Mr BUTLER (Port Adelaide) (10:38): The Port River in Adelaide is unique throughout the world as the only place where dolphins reside within a metropolitan city's limits. I am privileged to have my electorate office alongside the Port River. As I walk along the wharf to get a coffee in the morning, I'm often met with the sight of dolphin fins breaking the water no more than a few metres from where I stand. They delight the people of the Port and the many visitors to the area, and, if we're lucky, we might see Tallula or his mum, Wave, tail-walking—the only wild dolphins to do so in the world.
A report by the South Australian Museum that was released in March shows that, of the 35 dolphin deaths in the last 13 years, 17 of them have been due to blunt trauma injury, almost certainly caused by being hit by speeding boats. The joy of this year's dolphin baby boom, with seven new members of the Port River pod—the most in a decade—was steadily crushed, as four of the calves died. Holly, the only calf to be recovered, had suffered blunt trauma injury to the head from a speeding boat as she explored her new home. Although there are many legitimate and careful users of the river—industry, fishermen, recreational sailors and more—these dolphins, in a sanctuary, must have a safe home.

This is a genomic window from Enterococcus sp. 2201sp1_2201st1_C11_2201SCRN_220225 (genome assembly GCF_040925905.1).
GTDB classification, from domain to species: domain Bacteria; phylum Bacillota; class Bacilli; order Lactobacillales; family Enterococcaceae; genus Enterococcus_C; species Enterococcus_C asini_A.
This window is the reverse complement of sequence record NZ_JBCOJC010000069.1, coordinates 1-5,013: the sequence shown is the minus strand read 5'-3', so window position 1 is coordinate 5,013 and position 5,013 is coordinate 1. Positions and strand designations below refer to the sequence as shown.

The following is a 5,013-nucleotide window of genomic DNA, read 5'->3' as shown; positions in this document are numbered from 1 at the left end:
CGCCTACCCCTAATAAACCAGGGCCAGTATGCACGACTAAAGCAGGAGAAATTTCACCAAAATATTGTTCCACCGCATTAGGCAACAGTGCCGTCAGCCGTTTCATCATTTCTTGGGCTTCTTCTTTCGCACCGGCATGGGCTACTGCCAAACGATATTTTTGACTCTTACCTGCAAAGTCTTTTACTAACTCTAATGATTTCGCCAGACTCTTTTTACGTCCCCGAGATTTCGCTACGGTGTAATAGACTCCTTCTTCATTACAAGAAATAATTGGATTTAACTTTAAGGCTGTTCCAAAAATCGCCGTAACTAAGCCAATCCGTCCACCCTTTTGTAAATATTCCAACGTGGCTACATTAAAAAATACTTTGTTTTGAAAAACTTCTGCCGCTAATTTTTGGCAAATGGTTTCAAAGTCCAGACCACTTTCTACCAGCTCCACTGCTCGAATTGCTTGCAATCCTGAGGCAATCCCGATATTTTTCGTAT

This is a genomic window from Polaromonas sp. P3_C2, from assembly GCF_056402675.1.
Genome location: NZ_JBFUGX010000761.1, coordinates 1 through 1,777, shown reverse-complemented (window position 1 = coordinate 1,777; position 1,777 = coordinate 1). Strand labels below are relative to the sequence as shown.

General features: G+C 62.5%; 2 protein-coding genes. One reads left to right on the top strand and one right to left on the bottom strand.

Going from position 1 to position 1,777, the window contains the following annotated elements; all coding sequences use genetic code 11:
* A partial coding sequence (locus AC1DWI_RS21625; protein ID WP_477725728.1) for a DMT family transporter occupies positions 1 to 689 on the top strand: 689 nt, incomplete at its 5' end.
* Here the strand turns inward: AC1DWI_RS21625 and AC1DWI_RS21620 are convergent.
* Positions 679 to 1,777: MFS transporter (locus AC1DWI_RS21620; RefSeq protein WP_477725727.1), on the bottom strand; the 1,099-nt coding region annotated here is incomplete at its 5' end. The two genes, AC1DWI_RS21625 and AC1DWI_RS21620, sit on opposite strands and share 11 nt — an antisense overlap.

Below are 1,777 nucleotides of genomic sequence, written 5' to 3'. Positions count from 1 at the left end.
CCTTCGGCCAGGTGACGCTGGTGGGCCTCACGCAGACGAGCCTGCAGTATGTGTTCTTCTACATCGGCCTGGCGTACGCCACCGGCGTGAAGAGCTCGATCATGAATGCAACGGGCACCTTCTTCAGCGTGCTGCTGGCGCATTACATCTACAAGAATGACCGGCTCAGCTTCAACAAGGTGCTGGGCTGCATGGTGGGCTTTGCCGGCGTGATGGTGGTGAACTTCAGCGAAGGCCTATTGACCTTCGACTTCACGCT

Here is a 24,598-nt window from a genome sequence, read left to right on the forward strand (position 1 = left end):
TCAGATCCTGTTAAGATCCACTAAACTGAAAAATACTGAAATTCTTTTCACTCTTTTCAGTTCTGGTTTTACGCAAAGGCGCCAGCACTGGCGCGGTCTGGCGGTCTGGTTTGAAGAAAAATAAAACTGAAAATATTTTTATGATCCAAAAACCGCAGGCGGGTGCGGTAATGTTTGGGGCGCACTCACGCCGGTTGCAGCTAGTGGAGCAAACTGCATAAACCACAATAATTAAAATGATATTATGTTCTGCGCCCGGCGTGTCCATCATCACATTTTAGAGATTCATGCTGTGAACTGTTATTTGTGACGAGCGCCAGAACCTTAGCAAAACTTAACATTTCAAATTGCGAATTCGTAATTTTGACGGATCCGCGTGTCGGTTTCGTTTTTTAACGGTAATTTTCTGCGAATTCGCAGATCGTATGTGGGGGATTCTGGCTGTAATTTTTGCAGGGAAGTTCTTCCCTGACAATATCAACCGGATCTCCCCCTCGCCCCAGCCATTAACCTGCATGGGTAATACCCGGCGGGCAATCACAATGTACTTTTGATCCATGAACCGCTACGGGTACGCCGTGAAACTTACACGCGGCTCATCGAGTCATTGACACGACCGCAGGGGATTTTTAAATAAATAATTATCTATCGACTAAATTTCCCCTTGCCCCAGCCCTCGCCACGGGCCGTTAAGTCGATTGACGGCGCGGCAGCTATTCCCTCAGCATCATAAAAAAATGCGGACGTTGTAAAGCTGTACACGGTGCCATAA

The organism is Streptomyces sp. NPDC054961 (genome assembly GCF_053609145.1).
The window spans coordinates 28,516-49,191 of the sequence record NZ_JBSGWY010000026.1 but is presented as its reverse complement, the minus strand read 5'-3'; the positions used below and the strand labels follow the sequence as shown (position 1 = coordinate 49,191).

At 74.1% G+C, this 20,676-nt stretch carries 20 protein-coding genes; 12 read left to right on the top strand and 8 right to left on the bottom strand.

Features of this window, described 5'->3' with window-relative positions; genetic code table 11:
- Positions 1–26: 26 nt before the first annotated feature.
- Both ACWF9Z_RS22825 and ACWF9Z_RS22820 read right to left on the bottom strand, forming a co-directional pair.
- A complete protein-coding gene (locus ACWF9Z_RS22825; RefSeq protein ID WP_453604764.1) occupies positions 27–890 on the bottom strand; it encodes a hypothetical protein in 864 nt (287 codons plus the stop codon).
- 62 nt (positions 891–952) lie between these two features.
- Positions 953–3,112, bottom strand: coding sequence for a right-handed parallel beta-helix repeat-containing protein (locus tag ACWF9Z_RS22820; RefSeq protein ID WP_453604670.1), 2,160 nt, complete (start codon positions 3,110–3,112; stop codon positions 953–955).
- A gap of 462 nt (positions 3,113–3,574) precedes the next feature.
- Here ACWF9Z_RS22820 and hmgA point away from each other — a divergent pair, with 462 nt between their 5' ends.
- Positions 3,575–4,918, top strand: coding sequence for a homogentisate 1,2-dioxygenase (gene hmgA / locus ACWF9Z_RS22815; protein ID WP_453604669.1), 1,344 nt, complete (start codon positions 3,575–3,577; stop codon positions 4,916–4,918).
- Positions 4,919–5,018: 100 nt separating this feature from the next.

The proposal for a default maximum speed of 10 knots unless otherwise signed, has been championed by the Protect Our Dolphins campaign and marine biologist and Port River dolphin expert Dr Mike Bossley, is not only reasonable but common sense. Currently, parts of the sanctuary have speed limits of four knots and other parts seven knots, and they should remain. But the majority of the sanctuary, unbelievably, is unlimited. Nowhere on an Adelaide street would we accept an unlimited speed, and nor should we in our precious dolphin sanctuary.
Despite repeated appeals from the South Australian shadow minister for the environment and state member for Port Adelaide Dr Susan Close, questions in parliament and a 12,000-strong petition to protect the dolphins that was organised and collected by Ashleigh Pisani of the Portside Weekly Messenger, the Marshall state government is shirking their responsibilities to dolphins of the port. Last week, I wrote to the Premier to urge him to act immediately to impose a speed limit and to protect this unique and precious pod. The Port River Dolphin Sanctuary must be a sanctuary not only in name but also in practice to protect the precious Port River dolphins.